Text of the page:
As always so wonderful to hear from you and to hear your calm and wisdom when faced with issues that I lose myself in. I couldn’t agree more with what you’ve written. That the misunderstandings are on both sides. That the truth of the matter is that focusing on people that you disagree with means that you miss out on the people that you do agree with. And that, most importantly, “forgiving each other all of the time” is the key. I’m not sure how to be patient and uplifting, though, as you are. I feel like there are things that are obviously wrong or ignorant, despite people’s best intentions. I naturally blame people of privilege – particularly economic and educational privilege – as the ones (like me) who need to be working hardest to try to make things a bit better. You’re right, there’s a better way to teach and a need for more empathy. It’s just infuriating.

      • KP says:

        I should also add that it’s a whole lot easier to be this zen in writing than it is in practice, and that I’m guilty of my own rages. Circumstances the last few months have had me going to lots of fancy dinners and meeting fancy people all super wealthy from the corporate world and my first instinct is to positively hate them and everything they stand for. “Let them eat cake” attitudes throw me into a fury. Which is a little silly because of course to most of the rest of the world _I’m_ a fancy pants. So I do understand your anger being directed more pointedly at privilege. Big mystery to me is still how to make discontent useful.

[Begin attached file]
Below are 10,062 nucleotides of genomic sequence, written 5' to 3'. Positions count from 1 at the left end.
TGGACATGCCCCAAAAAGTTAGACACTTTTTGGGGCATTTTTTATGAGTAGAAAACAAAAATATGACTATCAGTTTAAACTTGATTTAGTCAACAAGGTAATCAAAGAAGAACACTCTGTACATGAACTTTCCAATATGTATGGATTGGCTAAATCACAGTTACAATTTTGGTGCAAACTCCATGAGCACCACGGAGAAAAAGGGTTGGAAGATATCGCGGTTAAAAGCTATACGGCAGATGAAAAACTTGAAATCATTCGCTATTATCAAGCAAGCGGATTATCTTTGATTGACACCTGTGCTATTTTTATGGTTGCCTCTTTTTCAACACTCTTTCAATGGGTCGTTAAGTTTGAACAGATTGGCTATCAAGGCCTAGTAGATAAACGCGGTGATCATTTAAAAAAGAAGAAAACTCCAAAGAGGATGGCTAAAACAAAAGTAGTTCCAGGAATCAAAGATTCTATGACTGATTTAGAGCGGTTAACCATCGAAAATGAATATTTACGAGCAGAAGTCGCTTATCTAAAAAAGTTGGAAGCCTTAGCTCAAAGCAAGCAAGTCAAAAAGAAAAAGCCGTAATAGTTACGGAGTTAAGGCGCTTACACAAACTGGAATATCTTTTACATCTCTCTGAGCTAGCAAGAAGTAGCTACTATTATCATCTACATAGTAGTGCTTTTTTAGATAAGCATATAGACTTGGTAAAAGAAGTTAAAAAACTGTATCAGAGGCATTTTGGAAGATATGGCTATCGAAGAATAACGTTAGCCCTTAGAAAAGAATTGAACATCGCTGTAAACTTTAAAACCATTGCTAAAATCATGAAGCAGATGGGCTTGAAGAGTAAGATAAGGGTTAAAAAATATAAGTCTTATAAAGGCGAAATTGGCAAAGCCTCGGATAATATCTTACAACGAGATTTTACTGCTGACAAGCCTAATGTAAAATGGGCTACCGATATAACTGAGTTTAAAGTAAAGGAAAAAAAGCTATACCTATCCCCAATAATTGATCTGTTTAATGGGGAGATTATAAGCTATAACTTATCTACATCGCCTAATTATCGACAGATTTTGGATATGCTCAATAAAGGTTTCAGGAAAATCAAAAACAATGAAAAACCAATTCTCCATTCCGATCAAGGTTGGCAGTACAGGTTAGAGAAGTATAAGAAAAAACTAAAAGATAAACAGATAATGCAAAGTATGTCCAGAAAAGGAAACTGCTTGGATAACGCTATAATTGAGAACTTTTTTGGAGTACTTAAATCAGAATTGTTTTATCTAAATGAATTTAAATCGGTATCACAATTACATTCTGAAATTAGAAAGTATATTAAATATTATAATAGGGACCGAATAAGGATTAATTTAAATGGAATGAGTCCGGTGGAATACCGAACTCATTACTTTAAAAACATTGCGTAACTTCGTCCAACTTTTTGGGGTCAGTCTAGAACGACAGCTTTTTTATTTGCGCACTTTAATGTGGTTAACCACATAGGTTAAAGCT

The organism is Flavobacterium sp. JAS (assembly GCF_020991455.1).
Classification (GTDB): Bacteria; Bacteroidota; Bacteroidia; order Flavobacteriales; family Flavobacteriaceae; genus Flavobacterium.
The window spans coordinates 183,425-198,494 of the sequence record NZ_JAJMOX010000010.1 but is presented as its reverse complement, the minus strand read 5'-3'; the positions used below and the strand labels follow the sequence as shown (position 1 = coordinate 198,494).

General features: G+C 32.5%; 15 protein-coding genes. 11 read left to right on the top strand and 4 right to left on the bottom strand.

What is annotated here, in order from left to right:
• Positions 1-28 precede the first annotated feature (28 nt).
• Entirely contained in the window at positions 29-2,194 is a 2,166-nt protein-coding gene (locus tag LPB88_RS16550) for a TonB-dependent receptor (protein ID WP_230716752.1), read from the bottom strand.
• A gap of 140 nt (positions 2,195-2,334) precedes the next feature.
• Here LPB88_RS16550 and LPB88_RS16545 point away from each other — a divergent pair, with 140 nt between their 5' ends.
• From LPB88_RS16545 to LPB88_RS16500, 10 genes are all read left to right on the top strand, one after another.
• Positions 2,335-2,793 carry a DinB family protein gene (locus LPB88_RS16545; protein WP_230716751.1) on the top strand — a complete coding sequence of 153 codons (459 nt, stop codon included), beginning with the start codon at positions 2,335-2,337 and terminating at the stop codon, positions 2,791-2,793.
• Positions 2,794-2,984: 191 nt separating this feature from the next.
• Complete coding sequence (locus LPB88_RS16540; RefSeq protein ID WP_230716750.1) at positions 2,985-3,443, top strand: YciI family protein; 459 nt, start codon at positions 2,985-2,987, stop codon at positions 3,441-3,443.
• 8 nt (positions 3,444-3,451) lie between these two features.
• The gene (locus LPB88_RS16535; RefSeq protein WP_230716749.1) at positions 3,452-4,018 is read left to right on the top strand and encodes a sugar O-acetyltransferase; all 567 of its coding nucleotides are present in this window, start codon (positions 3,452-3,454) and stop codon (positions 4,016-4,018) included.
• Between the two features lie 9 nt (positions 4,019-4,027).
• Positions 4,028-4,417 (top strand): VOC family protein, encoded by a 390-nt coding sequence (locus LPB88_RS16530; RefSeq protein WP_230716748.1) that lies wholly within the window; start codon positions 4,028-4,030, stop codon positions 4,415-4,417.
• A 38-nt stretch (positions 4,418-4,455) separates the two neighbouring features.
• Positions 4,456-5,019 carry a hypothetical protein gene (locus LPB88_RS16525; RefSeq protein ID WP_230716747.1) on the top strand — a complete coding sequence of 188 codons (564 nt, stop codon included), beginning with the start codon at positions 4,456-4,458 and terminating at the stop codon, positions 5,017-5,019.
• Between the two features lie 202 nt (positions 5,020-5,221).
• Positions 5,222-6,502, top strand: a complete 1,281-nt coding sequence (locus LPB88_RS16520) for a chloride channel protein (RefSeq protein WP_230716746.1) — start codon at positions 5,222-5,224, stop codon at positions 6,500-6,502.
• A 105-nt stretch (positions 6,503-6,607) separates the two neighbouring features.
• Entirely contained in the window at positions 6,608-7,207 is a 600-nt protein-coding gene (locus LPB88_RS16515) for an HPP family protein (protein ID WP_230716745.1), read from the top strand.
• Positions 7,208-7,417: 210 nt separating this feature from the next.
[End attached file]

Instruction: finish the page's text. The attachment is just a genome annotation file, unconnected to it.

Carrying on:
2. Alex says:


    “…and then proceed to take advantage of that community, often linguistically shielded when they make comments in English.”